HAWICK’s Ross Weir came within a metre of winning the Jedburgh 110m handicap – twenty-seven years after he first tasted success in the summer games’ top event.
Time has marched on but it’s still the one that every sprinter wants to win, and at Riverside Park last Saturday the veteran runner was second in the final, just a fraction behind 18-year-old winner Connor Hedley of Bedlington (12m).
At a meeting that had been hit by torrential rain, thunder and lightning, Weir’s trip to the final didn’t begin with a win, though, as he was beaten in his heat. However, he qualified for the cross ties as a fastest loser.
Come the semi-finals, which included Hawick’s David Hush (22.5m), who had surged to a good win in his heat, Weir (22m) hit full throttle to gain a final place with an excellent victory in 11.48 seconds.
The scene was now set for the grand finale, which apart from Weir and Hedley, included Iskan Barskanmay of Jed AC (6.6m), Sean Harris of Dunfermline (7.5m) and TLJT pair Craig Grieve (8m) and Angus Stanners (9m).
On a rain-soaked track, Weir gave his best show with a splendid run from the gun and looked a potential winner with just metres to go. But Hedley came soaring in from the back to snatch a dramatic win on the tape in 11.35 seconds, the fastest time of the day. Weir finishing second and Grieve third.
The Hawick runner had missed out on the £3,000 first prize by a metre. He told the Hawick News: “I’ve been happy with the way I’ve been running this season and was hoping to do well today.
“My first run wasn’t a great one as I was beaten, but I still did enough to get into the cross ties as a fastest loser and I was very pleased with my performance in that, as I won in a good time.
“After this I just switched off and went off to the dressing rooms in the stand to keep away from everybody, concentrate and get my head right for the final.
“I felt I’d got off to a good start, but when you’re out in front at the beginning you don’t know what’s happening behind you.
“I knew they’d be closing in on me, but as the tape drew nearer I thought I was going to hold on.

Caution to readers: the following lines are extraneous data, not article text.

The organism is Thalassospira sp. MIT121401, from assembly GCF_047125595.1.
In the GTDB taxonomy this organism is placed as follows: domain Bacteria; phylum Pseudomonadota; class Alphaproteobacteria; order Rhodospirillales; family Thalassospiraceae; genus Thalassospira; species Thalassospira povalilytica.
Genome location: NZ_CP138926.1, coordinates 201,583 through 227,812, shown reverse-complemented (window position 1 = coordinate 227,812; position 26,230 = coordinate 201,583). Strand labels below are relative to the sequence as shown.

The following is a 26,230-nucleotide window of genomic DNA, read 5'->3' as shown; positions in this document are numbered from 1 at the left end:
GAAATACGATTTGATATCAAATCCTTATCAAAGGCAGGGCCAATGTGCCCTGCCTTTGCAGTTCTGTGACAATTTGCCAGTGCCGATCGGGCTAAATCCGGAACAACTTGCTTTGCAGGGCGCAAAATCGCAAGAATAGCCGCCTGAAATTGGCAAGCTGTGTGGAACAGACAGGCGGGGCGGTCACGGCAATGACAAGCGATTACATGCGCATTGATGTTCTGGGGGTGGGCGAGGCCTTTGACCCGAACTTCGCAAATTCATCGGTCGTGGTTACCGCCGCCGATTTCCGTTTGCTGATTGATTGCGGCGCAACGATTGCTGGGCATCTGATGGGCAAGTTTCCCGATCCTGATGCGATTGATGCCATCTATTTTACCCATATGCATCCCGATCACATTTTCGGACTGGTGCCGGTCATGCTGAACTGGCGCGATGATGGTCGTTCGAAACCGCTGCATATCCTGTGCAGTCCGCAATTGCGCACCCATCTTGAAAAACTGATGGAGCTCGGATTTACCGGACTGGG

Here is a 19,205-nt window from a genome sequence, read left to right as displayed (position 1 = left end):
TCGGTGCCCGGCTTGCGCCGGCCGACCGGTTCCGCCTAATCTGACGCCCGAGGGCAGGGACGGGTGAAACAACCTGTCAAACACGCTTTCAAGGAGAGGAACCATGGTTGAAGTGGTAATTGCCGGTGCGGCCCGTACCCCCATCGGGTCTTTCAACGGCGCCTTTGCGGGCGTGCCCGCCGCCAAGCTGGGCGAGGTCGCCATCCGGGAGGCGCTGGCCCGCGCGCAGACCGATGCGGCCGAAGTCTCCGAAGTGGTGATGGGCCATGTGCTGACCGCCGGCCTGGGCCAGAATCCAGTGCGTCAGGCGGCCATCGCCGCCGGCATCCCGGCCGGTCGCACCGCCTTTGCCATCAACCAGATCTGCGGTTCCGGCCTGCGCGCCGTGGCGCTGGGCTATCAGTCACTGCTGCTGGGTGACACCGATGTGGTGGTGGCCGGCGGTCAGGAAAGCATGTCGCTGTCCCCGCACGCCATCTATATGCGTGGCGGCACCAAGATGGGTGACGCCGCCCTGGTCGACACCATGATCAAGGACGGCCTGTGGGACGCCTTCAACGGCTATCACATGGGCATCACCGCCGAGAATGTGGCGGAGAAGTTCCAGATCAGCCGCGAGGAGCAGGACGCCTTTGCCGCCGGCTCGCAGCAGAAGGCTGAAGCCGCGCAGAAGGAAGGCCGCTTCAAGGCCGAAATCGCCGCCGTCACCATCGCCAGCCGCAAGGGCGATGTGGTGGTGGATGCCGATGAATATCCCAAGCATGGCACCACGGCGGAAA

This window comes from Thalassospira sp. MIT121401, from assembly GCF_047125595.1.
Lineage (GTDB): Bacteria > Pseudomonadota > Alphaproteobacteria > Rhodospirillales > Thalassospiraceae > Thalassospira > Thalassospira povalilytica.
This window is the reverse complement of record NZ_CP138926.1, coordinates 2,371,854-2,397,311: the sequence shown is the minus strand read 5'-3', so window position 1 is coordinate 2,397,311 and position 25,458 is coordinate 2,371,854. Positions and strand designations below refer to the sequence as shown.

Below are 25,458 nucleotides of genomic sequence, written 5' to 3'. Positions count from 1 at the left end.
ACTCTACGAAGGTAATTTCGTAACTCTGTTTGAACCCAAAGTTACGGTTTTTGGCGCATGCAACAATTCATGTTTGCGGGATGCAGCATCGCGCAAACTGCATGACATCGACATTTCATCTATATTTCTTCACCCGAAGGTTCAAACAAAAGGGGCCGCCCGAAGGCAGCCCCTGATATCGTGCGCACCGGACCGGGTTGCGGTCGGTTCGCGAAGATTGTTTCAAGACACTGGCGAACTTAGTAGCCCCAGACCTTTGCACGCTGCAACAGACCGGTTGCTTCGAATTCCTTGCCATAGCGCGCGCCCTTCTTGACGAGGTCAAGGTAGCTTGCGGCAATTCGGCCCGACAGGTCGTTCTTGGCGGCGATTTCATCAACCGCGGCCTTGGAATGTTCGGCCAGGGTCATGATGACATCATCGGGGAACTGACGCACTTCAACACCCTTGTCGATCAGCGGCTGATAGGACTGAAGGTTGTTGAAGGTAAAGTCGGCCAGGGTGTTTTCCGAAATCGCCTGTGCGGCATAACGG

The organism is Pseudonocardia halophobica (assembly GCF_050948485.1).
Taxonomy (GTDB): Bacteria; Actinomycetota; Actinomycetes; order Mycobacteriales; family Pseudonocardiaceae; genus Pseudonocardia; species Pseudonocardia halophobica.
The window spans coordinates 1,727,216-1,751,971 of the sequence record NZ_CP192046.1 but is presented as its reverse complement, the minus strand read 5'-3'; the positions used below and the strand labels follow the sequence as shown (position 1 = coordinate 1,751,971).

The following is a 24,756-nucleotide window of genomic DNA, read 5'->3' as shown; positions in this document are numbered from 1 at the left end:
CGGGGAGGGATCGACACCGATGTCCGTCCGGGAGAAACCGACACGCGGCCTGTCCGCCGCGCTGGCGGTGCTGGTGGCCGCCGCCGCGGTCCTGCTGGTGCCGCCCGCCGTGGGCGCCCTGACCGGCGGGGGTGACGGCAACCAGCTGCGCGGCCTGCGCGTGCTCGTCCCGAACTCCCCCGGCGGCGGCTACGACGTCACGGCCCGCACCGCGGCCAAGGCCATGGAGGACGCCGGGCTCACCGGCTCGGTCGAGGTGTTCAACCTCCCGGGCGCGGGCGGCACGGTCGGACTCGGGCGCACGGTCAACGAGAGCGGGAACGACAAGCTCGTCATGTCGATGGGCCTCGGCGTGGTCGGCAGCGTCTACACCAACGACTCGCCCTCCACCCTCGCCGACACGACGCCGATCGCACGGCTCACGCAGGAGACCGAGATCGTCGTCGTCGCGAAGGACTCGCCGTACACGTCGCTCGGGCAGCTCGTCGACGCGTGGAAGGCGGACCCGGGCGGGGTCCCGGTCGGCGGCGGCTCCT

“Unfortunately it wasn’t to be and Hedley got to me, but only just. And good for him. He’s just a young lad but he’s served his apprenticeship at the games as he has run as a youth, and comes from a good running family as his grandfather and uncle used to run at the games years ago.”
He added: “I’m very competitive and I was disappointed to lose, but at my age I suppose I should be happy being in a sprint final, especially at Jedburgh.”
Kyle Potts put victory Hawick’s way in the youths’ 400m handicap thanks to an excellent run from his 30m mark. But Potts, who runs for the TLJT club, had to go every inch of the way to edge out fellow Hawick youngster Jack Wilson (35m) in what turned out to be a thrilling duel.
The outcome of the race was indeed decided by a photo finish, with 15-year-old Potts just getting the nod ahead of Wilson. The victory was his third of the season, having previously clocked up wins in the 800m and 400m at Hawick and Selkirk respectively. He said: “I’ve been running for three years now, but that’s the first race I’ve won at Jedburgh, which is a big meeting, so I’m really pleased.”
Although not getting into the winning frame, Darcy Graham gave a fine account of himself by twice coming in second in events on what was a bumper Jedburgh card.
Competing first in the youths’ 90m handicap, 14-year-old Graham (11.5m) showed up well by winning his heat in 10.10 seconds. In the final, the Billy Edgar-trained youngster produced some grand running again, only to be beaten in a photo finish by Craig Smith of TLJT (12m) in 10.10 seconds.
Graham then went on to reach the final of the youths’ 200m handicap with an impressive victory in 24.52 seconds.
In his last run, however, Graham came in a place behind victor Ben Robbins of Edinburgh (3m) in 24.10 seconds.
Reflecting on his day, Graham said: “I can’t believe I got into two finals and I was really chuffed. It would have been great to have won one of them, but I tried my best.”
Hawick’s Dylan Ali (26m) and Ryan Trimby (30m) were second and third in the 400m handicap, with Edinburgh’s Paddy Jumelle (28m) the winner in 51.10 seconds